Embattled housing secretary Robert Jenrick is to face a grilling in front of live TV cameras on his decision - later overturned - to overrule a local council and planning inspectors to approve a £1bn property development by a billionaire Tory donor.
Mr Jenrick accepted an invitation to answer questions on the Westferry plan at the House of Commons Housing Committee, but rejected their proposal to hold the on-camera evidence session on Monday next week, offering instead to fix a date in the week of 20 July, in the final days before parliament breaks up for the summer.
In a letter agreeing to attend, the housing secretary took a swipe at the local authority at the centre of the row, suggesting that it deliberately slowed down the handling of Richard Desmond’s planning application in order to benefit financially.
And he suggested he may provide little new information about the controversial east London project, telling the cross-party committee: “With regard to this particular planning case, it has already been discussed at length in recent weeks and, while I am happy to discuss the matter further with you, I continue to be mindful of what is appropriate to discuss (for me or other ministers) on what remains a live planning case.
“We need to ensure that the fresh re-determination is undertaken with due process and a fair hearing for all sides.”
The appearance comes after chair Clive Betts wrote to Mr Jenrick to inform him that the cross-party committee does not regard the Westferry issue as "closed" and presented him with a list of 26 outstanding questions which the MPs want answered, relating to the decision itself and the dinner and subsequent contacts with Mr Desmond.
Internal documents on the decision released last month show that civil servants said the cabinet minister was “insistent” that it should be pushed through before the introduction by Tower Hamlets Borough Council of a new community infrastructure levy (CIL). It was eventually concluded on the eve of the CIL coming into force, potentially saving Mr Desmond as much as £50m. But Mr Jenrick later quashed his own decision after accepting that it was unlawful because it might give rise to the impression of bias.
In a letter to the House of Commons Housing Committee, Mr Jenrick insisted there was nothing improper about him taking into account the timing of the introduction of the CIL when making his decision.
“I am sure that the committee would agree that there is a manifest unfairness for any applicant to be financially disadvantaged because of poor administration by a local planning authority,” he wrote.
“In this case, the local authority failed to consider the application within statutory deadlines. It would be against public law principles of natural justice and fairness for a public authority to benefit financially by deliberately slowing down planning applications.”
The Housing Secretary repeated his previous statement that he had refused to discuss the application with Mr Desmond when the pair shared a table with representatives of a construction company involved in the scheme at a Conservative fund-raising dinner in November. And he said he had not discussed the issue with Downing Street and that No 10 had no involvement with Mr Desmond or his representatives.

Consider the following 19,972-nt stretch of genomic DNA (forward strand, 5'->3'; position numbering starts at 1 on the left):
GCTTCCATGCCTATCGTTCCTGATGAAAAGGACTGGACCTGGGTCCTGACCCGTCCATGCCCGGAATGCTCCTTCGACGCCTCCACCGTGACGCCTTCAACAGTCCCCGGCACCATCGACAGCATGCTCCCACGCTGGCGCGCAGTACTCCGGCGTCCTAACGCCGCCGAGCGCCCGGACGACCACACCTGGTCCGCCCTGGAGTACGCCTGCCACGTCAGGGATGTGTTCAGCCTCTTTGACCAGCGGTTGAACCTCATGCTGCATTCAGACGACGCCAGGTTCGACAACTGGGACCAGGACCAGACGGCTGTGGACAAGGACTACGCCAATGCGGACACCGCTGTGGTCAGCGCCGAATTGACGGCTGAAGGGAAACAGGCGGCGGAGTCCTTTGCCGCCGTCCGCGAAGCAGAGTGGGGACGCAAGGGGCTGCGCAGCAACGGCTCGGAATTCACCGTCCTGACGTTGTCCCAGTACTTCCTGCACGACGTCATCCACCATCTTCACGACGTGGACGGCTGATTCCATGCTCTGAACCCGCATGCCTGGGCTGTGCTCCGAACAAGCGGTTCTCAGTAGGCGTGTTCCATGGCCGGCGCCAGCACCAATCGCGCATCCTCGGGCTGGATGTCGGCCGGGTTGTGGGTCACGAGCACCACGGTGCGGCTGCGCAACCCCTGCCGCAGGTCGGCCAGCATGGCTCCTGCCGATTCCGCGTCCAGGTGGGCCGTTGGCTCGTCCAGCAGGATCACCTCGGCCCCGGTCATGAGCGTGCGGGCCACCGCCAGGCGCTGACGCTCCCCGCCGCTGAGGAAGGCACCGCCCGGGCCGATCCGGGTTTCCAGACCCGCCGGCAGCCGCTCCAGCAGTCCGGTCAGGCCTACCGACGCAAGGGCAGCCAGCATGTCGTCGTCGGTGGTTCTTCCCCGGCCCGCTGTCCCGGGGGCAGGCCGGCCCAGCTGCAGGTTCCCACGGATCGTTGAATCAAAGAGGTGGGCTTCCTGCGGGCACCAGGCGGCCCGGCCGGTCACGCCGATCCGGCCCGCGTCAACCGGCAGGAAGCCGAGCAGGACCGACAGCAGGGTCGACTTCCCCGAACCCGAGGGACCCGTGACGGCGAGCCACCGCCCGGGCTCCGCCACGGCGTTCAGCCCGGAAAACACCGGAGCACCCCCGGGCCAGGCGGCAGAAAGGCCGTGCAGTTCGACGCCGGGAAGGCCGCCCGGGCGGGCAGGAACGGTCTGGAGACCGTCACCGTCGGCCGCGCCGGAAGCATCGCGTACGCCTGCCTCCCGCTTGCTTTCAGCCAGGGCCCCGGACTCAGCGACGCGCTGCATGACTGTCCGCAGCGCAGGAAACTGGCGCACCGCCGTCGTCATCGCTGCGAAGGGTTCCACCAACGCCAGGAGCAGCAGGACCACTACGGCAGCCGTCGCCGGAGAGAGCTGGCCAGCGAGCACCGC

Defending his decision to approve the plan to build 1,500 homes on a former print works site, Mr Jenrick told the committee: “The revised scheme would have provided more than double the number of affordable housing units than the consented scheme.
“If the appeal were dismissed it was unclear that that would lead to new proposals for affordable housing. Indeed, the appellant may have reverted to the original consented scheme with 142 fewer affordable homes. Alternatively, the project may have continued to have been delayed, with no affordable homes coming forward in the foreseeable future.
“The judgement I made therefore was an entirely reasonable one, to ensure a housing scheme proceeded with all the incumbent housing and economic benefits to the area involved, including a large new school.
“A significant number of social homes would have been delivered rather than subjected to delay or doubt. All the issues raised by the GLA (Greater London Authority), the London Borough of Tower Hamlets and my Inspector were fully taken into consideration in reaching my decision.”
A Tower Hamlets council spokesperson said: “Our record is good on planning decisions in the agreed timeframe. We are one of the best boroughs when it comes to housing delivery. On average we approve about 6,000 units a year. Many of the major applications we receive are the largest and most complex of any in London, they will have huge implications and it is right that time is taken to ensure the schemes are delivering for Tower Hamlets and are delivering against the local plan.
“Government stats show that 87.2 per cent of applications are within the timeframe; and a peer review in 2018 found that our planning service is performing well against all of the government’s national planning performance indicators.”
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